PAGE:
Belize: villagers defend their mangroves

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Placencia Lagoon in southern Belize separates the Placencia Peninsula from the southern Belize mainland. Mangroves in the Lagoon are an essential component of the Placencia Peninsula estuary system, filtering inland water, protecting the coastline and serving as home to large numbers species of the tropical wildlife. However, a proposal in course to build a two-lane causeway and a bridge across the Lagoon to connect it with the village of Independence in the mainland practically ignores environmental issues and just considers that the works will not upset the water flow of the lagoon nor threaten mangrove life.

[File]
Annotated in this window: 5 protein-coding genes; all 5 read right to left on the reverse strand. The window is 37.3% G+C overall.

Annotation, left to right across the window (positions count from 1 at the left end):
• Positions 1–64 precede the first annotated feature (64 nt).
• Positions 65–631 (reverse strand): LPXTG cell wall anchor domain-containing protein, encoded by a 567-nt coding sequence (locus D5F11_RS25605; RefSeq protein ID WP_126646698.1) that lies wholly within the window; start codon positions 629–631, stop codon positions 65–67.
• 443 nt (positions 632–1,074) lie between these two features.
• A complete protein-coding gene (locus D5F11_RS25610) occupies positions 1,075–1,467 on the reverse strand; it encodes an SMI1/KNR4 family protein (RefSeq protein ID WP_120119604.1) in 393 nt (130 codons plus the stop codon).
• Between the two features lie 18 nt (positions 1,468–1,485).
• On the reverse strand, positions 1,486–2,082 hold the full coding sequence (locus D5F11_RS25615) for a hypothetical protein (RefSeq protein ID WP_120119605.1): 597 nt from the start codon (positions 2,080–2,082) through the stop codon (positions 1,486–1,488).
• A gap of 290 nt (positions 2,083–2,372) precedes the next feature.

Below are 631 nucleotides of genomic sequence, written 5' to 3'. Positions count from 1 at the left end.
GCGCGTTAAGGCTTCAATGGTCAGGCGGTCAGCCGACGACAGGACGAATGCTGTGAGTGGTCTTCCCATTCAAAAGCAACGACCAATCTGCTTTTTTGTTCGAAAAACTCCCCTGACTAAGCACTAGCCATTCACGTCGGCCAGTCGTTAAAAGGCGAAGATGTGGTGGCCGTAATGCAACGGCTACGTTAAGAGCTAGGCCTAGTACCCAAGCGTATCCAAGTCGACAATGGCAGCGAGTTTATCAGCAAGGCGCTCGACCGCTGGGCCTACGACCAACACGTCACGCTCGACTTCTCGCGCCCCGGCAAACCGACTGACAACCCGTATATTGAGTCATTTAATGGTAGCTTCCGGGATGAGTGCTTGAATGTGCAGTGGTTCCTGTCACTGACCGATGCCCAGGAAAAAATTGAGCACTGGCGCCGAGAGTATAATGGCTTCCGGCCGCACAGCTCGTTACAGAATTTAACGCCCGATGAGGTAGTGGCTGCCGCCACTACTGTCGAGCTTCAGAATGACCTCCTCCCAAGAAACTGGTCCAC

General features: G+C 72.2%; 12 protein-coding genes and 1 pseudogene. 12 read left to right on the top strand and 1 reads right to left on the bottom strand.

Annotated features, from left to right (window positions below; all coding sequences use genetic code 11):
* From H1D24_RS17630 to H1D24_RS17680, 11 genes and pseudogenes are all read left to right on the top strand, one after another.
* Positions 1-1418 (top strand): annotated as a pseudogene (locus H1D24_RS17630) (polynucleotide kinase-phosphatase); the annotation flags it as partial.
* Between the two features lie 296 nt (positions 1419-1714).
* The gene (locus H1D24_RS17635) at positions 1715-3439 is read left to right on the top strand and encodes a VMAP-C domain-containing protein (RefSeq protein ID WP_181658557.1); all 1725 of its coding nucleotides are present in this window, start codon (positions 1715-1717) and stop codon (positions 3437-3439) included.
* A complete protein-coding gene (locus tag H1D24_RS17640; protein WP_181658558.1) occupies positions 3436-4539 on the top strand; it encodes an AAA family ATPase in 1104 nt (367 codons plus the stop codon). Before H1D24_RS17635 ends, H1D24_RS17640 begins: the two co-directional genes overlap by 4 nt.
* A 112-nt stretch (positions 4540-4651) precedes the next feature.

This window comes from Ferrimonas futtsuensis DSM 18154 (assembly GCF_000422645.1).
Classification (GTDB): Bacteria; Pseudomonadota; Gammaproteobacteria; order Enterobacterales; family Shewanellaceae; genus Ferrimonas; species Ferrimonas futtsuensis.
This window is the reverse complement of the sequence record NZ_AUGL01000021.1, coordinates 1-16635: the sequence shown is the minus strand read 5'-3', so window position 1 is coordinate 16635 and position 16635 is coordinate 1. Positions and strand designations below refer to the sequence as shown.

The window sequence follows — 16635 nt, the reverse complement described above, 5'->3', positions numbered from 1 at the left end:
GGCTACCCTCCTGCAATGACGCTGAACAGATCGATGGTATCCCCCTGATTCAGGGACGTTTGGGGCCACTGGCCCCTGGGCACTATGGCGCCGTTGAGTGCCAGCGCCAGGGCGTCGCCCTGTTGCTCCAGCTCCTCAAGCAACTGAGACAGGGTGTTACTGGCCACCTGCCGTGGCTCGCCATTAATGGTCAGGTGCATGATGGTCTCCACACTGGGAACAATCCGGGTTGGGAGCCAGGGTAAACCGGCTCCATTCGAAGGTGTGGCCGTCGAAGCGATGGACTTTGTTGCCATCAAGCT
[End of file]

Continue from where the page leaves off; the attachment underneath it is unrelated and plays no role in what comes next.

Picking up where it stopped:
On the contrary, many Placencia Peninsula residents fear that the causeway would significantly and adversely affect the Lagoon and the coral reef nearby. The livelihood of Placencia residents highly depends on the continuing environment health of the area, both for the small commercial fishing industry that has supported the area for hundreds of years, as well as for ecotourism. Local residents think that the causeway will be approved without an adequate environmental assessment, and that, if approved, proper environmental standards will not be enforced during causeway design and construction. They have organized themselves and went to the media with an anti-causeway petition. They consider that a project to build a causeway almost two miles long, including a forty foot high bridge to let boats through, is not the kind of undertaking that can be considered useful for the community nor good for the environment.

Source: Late Friday News, 35th Edition, 1/5/99.